The UK government is set to recoup hundreds of millions of pounds from the sale of the collapsed power supplier Bulb to Octopus Energy as long as wholesale gas prices do not rise again in the coming months.
The Whitehall financial watchdog had predicted that taxpayers could lose up to £6.5bn as a result of Bulb’s 2021 failure, which prompted the biggest state rescue of a business since the financial crisis.
The potential payback from the Octopus deal will raise hopes that the cost to taxpayers and households of Bulb’s temporary nationalisation will come in well below expectations.
The recent drop in energy prices — if it continues — would shave up to £840mn from the eventual losses, officials have estimated.
Bulb was quasi nationalised in November 2021. In December 2022, it was taken over by its larger rival Octopus in a controversial — and opaque — deal signed off by the Department for Business, Energy and Industrial Strategy following a long-running sales process that drew only one bidder. Ministers have been criticised for refusing to give the precise terms.
As part of the deal, the government agreed to lend Octopus the cost of buying energy for Bulb’s 1.5mn customers during a transition period from the date of the takeover on December 20 to March 31 this year.
The loans were intended to shield Octopus from the risk of potentially heavy losses from absorbing Bulb’s customers, as the government had not bought energy supplies for them in advance to cover the winter months.
Treasury rules had forbidden Bulb from hedging — or buying gas and power supplies in advance — during the year it was in state hands, a move that is contrary to standard industry practice.
In exchange for the government loans, Octopus agreed to make repayments to the Treasury. These were based on the cost of the wholesale component of the energy price cap, which governs how much households — including Bulb’s old customers — pay for their energy bills.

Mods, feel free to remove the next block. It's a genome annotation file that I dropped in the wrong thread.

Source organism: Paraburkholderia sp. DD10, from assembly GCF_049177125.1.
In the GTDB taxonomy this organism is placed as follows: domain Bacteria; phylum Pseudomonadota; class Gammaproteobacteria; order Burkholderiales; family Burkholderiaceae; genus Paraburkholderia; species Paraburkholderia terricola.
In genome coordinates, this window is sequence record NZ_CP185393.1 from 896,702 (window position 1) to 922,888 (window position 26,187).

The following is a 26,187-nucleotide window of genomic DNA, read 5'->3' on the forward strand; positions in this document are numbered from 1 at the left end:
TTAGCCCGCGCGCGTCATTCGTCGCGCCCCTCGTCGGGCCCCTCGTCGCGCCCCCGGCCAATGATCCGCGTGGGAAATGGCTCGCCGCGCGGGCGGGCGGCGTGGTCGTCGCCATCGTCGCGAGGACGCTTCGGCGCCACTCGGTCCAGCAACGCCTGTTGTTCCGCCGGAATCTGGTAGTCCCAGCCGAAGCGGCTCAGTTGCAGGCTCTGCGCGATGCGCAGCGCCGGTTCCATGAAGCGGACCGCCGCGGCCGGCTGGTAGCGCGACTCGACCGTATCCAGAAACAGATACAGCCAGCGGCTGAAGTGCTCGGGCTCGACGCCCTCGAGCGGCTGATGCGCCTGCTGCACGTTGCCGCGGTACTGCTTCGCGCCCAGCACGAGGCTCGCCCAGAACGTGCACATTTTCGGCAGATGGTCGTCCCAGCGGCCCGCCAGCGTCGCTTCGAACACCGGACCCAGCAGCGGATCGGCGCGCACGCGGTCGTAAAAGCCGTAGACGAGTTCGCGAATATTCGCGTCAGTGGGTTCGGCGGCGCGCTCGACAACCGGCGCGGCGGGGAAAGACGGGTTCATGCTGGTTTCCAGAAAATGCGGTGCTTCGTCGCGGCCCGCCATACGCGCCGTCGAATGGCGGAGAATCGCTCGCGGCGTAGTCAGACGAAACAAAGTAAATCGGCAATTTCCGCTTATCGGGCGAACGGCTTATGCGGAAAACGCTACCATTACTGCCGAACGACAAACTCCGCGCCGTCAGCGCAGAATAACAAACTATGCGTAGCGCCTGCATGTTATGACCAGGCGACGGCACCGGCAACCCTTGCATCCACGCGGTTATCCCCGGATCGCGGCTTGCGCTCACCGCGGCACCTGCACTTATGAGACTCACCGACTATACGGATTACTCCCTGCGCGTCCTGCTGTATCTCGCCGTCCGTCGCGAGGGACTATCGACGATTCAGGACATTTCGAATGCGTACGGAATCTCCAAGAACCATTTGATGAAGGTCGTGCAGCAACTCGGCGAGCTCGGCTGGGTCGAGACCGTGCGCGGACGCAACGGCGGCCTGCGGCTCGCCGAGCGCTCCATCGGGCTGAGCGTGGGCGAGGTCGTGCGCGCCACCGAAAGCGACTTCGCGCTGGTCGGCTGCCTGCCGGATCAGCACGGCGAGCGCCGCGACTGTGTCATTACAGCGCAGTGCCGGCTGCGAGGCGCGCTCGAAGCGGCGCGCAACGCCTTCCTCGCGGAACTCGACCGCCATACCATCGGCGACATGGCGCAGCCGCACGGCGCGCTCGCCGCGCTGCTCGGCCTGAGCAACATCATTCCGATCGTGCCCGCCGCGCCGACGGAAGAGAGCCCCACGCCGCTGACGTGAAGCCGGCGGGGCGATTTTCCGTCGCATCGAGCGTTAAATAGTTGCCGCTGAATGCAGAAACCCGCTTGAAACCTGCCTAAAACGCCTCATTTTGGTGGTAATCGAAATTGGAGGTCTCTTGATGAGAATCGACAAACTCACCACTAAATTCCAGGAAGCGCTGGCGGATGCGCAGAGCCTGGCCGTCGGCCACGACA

Sharp falls in the wholesale price of natural gas and electricity since the cap was last set mean Octopus’s repayments are higher than the costs to the government.
This means the Treasury stands to make a net gain of £300mn from Octopus in January or £840mn in the three months to April based on prices this week. These are snapshot figures and are highly dependent on usage and energy prices, which could rise again.
“Although the prices are currently in the Treasury’s favour, they do fluctuate wildly,” said one government figure.
Estimates of the total cost of Bulb’s rescue have varied hugely. Last month, the government said it had set an upper limit of £4.5bn but the Office for Budget Responsibility has suggested a higher potential cost of £6.5bn.
The cost of the bailout has been borne by taxpayers but the Treasury has said it will eventually be spread across almost every household’s energy bill. Households are already paying £94 each for the cost of 29 other failed energy suppliers.
Octopus has also agreed to pay the government about £200mn and to share the profit on any Bulb customers. The state loans will end on March 31 when all of the energy for Bulb’s customers will have been fully hedged by its new owners. Shell, which handles hedging for Octopus, started hedging for Bulb’s customers on December 20.
The loans are due to be paid back by 2025 — although there are incentives for early repayment — when the profit-share agreement is also due to end. The deal will make Octopus Energy the third-largest UK energy supplier behind British Gas and Eon, with 4.9mn customers.
BEIS said “ensuring that we get the best outcome for Bulb’s customers and taxpayers remains our priority”. Octopus Energy declined to comment.
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